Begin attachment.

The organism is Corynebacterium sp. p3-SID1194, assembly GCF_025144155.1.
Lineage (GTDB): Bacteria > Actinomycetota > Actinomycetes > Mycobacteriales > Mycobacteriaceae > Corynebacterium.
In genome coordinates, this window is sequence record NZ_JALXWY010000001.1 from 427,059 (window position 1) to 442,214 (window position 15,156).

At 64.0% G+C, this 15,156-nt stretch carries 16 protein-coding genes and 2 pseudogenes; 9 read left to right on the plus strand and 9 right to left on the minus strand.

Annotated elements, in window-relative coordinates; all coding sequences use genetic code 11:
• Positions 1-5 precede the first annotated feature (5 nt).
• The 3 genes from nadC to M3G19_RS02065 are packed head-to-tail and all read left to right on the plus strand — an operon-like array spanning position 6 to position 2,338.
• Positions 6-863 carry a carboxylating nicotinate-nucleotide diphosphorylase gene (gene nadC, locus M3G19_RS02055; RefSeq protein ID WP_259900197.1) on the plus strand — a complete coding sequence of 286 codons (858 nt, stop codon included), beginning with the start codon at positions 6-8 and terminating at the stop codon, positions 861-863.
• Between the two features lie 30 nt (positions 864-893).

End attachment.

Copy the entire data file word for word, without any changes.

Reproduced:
The organism is Corynebacterium sp. p3-SID1194, assembly GCF_025144155.1.
Lineage (GTDB): Bacteria > Actinomycetota > Actinomycetes > Mycobacteriales > Mycobacteriaceae > Corynebacterium.
In genome coordinates, this window is sequence record NZ_JALXWY010000001.1 from 427,059 (window position 1) to 442,214 (window position 15,156).

At 64.0% G+C, this 15,156-nt stretch carries 16 protein-coding genes and 2 pseudogenes; 9 read left to right on the plus strand and 9 right to left on the minus strand.

Annotated elements, in window-relative coordinates; all coding sequences use genetic code 11:
• Positions 1-5 precede the first annotated feature (5 nt).
• The 3 genes from nadC to M3G19_RS02065 are packed head-to-tail and all read left to right on the plus strand — an operon-like array spanning position 6 to position 2,338.
• Positions 6-863 carry a carboxylating nicotinate-nucleotide diphosphorylase gene (gene nadC, locus M3G19_RS02055; RefSeq protein ID WP_259900197.1) on the plus strand — a complete coding sequence of 286 codons (858 nt, stop codon included), beginning with the start codon at positions 6-8 and terminating at the stop codon, positions 861-863.
• Between the two features lie 30 nt (positions 864-893).